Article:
Chunky Rate Rise Inbound as Inflation Sticks

A slight dip in the annual inflation rate to 10.5% not likely to deter the Bank of England from a 50 basis point increase in the next meeting

Alliance News 18 January, 2023 | 10:20AM Sunniva Kolostyak
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UK milk prices

Inflation in the UK cooled slightly in December, the latest figures from the Office for National Statistics showed on Wednesday.

In December, the consumer price index rose annually by 10.5%, compared to a 10.7% rise in November. Consensus had expected 10.6% inflation last month, according to FXStreet.

Food prices continue to be a strong driver of inflation, along with restaurants, air fares and hotel rooms. Staples such as milk, sugar, eggs, cheese, honey, chocolate and pasta have also risen sharply in price. 

The print is down a from a four-decade high of 11.1% in October.

On a monthly basis, CPI rose by 0.4% in December, the same pace as in November and in line with market expectations.

The consumer price index (CPIH), including owner occupiers' housing costs, rose by 9.2% in December, slowing from 9.3% in November.

The ONS said the largest downward contribution to the change in both CPI and CPIH annual inflation rates between November and December were transport, clothing and footwear, and recreation and culture.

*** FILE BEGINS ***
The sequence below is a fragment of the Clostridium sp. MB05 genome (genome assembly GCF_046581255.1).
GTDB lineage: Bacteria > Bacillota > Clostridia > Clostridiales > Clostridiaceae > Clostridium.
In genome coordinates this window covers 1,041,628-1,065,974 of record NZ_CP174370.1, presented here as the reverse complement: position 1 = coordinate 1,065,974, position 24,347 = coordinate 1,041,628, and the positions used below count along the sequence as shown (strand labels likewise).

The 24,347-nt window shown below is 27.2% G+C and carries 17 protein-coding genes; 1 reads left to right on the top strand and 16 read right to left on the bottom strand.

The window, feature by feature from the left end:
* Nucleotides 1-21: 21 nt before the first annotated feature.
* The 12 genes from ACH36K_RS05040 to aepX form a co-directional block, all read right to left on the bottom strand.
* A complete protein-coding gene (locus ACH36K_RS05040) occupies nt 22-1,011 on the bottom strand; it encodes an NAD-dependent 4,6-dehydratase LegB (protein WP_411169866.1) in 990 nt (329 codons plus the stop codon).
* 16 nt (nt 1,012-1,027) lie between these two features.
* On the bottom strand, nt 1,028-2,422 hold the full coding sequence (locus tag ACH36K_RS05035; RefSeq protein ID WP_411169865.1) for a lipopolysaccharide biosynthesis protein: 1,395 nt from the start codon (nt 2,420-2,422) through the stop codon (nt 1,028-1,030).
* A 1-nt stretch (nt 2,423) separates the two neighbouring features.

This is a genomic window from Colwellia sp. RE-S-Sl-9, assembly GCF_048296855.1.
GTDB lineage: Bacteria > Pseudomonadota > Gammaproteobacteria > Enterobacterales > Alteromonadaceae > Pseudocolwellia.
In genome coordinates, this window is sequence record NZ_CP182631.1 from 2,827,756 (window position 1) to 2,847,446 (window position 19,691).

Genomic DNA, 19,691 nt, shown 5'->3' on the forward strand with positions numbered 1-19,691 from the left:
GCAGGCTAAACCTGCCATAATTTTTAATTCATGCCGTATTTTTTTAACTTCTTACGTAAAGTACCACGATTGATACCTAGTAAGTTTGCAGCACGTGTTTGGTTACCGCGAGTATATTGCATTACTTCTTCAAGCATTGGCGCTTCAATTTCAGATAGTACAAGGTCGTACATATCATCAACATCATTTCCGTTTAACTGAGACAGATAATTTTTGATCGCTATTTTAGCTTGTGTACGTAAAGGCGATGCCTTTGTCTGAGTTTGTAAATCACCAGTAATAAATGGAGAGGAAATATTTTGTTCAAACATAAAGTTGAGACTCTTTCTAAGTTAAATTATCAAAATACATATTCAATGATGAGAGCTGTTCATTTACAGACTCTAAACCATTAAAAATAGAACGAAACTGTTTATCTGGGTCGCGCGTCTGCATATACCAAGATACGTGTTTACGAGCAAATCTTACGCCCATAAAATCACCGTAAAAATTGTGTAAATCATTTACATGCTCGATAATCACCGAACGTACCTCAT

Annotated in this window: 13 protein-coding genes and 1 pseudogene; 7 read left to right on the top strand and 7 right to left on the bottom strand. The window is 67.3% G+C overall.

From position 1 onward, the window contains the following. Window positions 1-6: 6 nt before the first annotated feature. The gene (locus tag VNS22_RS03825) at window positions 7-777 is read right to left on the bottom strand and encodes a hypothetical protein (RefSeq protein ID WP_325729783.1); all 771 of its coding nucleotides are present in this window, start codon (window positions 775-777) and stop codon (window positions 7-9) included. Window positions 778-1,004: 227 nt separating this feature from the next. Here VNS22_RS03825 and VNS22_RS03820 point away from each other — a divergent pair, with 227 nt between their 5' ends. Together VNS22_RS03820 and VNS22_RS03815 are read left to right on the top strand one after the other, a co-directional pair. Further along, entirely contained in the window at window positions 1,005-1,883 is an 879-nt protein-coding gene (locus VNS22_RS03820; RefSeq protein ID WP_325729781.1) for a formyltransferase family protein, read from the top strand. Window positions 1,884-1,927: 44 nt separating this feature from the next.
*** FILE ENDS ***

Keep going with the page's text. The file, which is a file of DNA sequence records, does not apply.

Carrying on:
Earlier this month, the Bank of England's chief economist said that a "distinctive context" within the UK creates the potential for inflation to prove "persistent".

In December, the Bank of England raised UK interest rates by 50 basis point to 3.5% in an attempt to return inflation to its 2% target.

In February, the Bank of England will meet again. Currently, markets expect another 50 basis point rise in rates.

US inflation, in contrast, looks to have peaked already with a fall in inflation to 6.5% from 7.1% in December. The Federal Reserve is expected to continue increasing interest rates, with a 25 basis point increase pencilled in for the February meeting.

Rob Morgan, chief investment analyst at Charles Stanley said:

“Inflation remains uncomfortably high for the Bank of England, with economists expecting further increases from the current base rate of 3.5%. Although there is now some sign of inflation slowing, with a backdrop of wage growth, a tight labour market and an unexpectedly buoyant GDP figure in November, the chances of another lumpy interest rate hike are high.

“For investors, markets will remain focused on inflation and more volatility is expected over the next 12 months. Investors may be disappointed if they are expecting Central Bank ‘pivots’ from raising to cutting rates this year. While the battle with inflation will be won, it will be a long and arduous one with cuts not likely to occur until 2024. First, central bankers on both sides of the Atlantic will want to ensure that they finish the job to restore their credibility.”

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